Human gonadotrophin preparations May cause allergic reactionBMJ 1994; 308 doi: https://doi.org/10.1136/bmj.308.6942.1509b (Published 04 June 1994) Cite this as: BMJ 1994;308:1509
- P C DoreC RiceS Killick
- Department of Immunology, Kingston General Hospital, Hull HU3 1UR Hull IVF Unit, Princess Royal Hospital, Hull HU8 9HE
- Assisted Reproduction Unit, University of Wales College of Medicine, Cardiff CF4 4XN.
EDITOR, - We were interested in the letter from Aliza Eshkol, of Ares- Serono Group, and Mercia L Page, of Serono Laboratories (UK), regarding extraneous active substances in the old gonadotrophin preparations derived from urine.1 We have noticed that some patients undergoing ovarian stimulation with human menopausal gonadotrophin (Pergonal (Serono)) in our in vitro fertilisation programme develop symptoms that suggest an allergic reaction. The symptoms may be systemic or localised to the injection site, as described by other centres.2 Despite this reaction the patients' ovaries seem to respond normally to stimulation with gonadotrophin, which led us to hypothesise that the non-gonadotrophin proteins (more than 95% of the total protein content3) could be responsible for stimulating an immune response.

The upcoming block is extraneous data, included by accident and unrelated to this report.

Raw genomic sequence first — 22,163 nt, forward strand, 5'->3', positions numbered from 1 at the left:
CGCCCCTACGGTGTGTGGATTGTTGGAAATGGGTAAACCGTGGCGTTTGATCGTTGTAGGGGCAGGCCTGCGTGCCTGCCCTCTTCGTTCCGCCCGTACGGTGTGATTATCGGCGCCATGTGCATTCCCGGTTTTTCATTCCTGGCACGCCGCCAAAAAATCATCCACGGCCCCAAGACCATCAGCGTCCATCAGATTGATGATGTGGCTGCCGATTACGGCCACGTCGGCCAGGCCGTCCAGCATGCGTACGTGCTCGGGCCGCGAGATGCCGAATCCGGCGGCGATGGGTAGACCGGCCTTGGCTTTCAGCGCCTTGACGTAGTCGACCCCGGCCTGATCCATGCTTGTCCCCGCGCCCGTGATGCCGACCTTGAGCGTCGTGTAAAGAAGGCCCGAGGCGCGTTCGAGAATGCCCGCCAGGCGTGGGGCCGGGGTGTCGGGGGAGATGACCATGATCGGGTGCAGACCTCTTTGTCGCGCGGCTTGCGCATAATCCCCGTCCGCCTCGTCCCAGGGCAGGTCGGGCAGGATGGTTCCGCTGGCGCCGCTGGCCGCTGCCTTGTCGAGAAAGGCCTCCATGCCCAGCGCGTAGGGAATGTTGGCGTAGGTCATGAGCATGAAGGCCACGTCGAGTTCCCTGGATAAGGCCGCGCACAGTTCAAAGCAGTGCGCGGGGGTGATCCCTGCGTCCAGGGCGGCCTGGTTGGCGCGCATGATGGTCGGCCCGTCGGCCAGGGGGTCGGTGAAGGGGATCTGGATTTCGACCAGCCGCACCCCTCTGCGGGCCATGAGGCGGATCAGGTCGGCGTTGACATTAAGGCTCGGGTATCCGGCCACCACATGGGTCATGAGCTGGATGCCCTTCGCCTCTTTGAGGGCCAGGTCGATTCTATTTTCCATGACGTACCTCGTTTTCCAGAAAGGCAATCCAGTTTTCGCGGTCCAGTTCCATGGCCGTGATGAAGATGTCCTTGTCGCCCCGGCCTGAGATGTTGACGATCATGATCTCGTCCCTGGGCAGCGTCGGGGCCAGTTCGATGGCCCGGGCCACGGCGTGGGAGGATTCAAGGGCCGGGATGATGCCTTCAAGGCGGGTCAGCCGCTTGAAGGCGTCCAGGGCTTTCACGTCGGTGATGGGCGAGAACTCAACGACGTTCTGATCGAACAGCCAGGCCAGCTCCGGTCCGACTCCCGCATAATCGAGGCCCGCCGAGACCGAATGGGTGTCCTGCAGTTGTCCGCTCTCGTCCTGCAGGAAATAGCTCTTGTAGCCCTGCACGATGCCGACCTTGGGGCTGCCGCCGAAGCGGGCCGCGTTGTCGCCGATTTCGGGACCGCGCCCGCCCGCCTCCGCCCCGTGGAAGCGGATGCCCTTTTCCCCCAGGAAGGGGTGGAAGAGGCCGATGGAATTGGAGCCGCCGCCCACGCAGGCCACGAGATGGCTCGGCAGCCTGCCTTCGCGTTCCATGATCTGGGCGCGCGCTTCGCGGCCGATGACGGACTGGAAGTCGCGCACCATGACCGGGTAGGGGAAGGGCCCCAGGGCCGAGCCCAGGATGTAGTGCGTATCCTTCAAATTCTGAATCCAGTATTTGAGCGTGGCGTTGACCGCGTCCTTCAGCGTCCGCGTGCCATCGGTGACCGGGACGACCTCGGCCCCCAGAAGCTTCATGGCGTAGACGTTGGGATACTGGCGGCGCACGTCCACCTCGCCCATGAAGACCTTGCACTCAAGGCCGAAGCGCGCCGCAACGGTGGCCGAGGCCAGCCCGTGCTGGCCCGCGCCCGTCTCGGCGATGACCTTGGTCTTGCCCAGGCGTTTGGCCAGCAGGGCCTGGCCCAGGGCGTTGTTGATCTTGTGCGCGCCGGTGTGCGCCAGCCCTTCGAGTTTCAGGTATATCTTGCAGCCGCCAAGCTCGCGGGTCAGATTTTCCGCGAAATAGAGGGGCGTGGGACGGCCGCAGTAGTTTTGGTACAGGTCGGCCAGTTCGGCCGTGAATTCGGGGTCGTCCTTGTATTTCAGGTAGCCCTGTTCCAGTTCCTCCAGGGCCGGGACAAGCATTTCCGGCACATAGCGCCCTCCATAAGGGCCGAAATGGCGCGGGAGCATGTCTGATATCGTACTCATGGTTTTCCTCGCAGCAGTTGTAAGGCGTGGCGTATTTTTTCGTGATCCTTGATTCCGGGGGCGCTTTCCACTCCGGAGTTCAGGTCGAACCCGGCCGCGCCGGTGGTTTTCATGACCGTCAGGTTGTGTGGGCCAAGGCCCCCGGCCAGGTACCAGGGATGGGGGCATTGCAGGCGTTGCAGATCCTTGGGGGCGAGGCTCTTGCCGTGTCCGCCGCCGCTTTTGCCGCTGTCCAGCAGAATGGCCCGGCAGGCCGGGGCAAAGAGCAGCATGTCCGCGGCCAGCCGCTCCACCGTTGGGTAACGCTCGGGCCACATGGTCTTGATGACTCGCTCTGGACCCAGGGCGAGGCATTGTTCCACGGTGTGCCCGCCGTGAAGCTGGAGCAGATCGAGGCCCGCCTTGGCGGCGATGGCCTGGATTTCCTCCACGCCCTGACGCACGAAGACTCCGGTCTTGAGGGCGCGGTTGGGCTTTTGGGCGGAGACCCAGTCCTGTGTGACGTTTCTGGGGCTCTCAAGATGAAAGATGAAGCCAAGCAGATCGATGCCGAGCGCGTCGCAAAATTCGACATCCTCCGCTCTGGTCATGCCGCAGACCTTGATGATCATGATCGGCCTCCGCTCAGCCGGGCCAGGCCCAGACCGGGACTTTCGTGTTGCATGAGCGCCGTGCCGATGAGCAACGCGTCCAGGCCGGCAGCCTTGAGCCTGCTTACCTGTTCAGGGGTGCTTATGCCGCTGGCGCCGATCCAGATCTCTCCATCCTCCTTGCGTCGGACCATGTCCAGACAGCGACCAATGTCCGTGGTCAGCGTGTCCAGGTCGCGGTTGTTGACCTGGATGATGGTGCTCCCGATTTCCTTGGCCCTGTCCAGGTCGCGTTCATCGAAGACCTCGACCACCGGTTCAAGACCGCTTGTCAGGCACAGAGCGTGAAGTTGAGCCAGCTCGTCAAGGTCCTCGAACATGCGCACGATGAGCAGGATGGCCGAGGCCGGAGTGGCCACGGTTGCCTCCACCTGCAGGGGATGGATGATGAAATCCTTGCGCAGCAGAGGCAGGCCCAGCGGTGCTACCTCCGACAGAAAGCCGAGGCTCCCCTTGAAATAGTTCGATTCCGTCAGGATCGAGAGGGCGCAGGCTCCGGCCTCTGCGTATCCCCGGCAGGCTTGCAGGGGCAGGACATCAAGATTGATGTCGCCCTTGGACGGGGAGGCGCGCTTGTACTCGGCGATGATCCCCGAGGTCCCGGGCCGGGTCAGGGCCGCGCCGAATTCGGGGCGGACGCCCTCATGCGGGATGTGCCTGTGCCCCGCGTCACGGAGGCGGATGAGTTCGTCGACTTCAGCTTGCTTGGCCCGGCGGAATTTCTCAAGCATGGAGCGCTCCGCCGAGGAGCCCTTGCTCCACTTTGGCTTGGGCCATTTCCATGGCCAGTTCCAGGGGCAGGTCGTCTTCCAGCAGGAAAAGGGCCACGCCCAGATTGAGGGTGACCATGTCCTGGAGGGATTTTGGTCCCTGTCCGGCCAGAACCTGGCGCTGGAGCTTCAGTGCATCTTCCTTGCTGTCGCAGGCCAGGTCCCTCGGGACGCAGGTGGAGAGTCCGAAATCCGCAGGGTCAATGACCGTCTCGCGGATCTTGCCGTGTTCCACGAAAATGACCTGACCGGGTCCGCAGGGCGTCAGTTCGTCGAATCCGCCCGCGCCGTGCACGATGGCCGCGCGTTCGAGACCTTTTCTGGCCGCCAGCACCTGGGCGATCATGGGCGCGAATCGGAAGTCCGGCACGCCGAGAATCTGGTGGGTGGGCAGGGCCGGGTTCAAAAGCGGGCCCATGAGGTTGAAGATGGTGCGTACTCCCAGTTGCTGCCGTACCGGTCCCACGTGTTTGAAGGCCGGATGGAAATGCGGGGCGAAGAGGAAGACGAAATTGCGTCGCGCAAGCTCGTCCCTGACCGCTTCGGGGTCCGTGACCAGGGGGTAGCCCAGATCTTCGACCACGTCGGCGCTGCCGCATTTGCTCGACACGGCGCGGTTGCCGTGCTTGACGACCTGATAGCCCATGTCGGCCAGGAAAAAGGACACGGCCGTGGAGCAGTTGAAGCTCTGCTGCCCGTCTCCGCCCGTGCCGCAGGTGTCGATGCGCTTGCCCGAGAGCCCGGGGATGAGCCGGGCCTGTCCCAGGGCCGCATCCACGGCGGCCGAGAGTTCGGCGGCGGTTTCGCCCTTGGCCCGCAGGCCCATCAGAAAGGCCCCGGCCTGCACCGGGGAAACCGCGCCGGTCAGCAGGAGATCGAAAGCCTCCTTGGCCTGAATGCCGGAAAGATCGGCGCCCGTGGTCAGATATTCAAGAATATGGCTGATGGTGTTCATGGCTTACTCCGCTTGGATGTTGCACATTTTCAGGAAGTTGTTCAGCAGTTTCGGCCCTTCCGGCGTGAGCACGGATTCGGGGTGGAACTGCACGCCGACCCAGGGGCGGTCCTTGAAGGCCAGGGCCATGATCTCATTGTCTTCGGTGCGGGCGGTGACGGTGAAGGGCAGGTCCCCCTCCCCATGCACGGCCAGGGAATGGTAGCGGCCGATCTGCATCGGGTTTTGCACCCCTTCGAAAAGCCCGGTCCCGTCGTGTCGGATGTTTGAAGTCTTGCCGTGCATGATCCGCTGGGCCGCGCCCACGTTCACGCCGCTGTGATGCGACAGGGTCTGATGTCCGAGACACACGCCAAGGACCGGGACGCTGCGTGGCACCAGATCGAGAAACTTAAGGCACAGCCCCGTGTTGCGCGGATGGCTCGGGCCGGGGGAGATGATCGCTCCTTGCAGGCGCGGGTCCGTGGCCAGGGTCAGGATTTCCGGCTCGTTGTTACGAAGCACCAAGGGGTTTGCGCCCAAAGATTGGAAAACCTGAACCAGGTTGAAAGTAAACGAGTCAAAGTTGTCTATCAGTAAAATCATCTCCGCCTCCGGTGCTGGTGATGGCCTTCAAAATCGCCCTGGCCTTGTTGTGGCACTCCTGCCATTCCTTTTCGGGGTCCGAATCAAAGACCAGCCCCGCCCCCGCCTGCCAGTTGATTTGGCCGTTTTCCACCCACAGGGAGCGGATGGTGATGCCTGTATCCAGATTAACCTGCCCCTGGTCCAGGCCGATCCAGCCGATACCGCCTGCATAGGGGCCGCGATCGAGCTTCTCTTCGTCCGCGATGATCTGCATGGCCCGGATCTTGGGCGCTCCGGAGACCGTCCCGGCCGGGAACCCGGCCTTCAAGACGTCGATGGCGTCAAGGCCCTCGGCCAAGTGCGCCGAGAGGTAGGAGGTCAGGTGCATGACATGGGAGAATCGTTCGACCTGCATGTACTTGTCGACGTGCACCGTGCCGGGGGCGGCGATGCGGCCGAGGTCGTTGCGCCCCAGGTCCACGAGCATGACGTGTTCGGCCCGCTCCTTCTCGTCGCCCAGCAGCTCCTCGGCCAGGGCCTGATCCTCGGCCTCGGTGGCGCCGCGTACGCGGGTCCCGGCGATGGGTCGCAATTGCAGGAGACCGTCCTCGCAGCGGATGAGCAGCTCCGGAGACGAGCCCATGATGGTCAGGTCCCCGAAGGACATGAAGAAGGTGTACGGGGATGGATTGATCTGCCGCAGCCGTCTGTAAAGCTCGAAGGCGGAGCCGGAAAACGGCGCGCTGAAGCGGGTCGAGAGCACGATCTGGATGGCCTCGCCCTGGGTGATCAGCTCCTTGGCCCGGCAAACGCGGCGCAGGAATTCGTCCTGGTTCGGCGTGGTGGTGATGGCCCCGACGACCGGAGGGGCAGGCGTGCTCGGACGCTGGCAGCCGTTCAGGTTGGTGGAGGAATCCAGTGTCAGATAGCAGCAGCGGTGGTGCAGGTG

Two of these patients presented for a subsequent cycle of treatment, for which we used a new highly purified follicle stimulating hormone preparation (Metrodin high purity, Serono). Both patients responded well without any symptoms. During cycles in which human menopausal gonadotrophin had been given in combination with a subcutaneous depot of goserelin …
Log in using your username and password
Log in through your institution
Register for a free trial to thebmj.com to receive unlimited access to all content on thebmj.com for 14 days.
Sign up for a free trial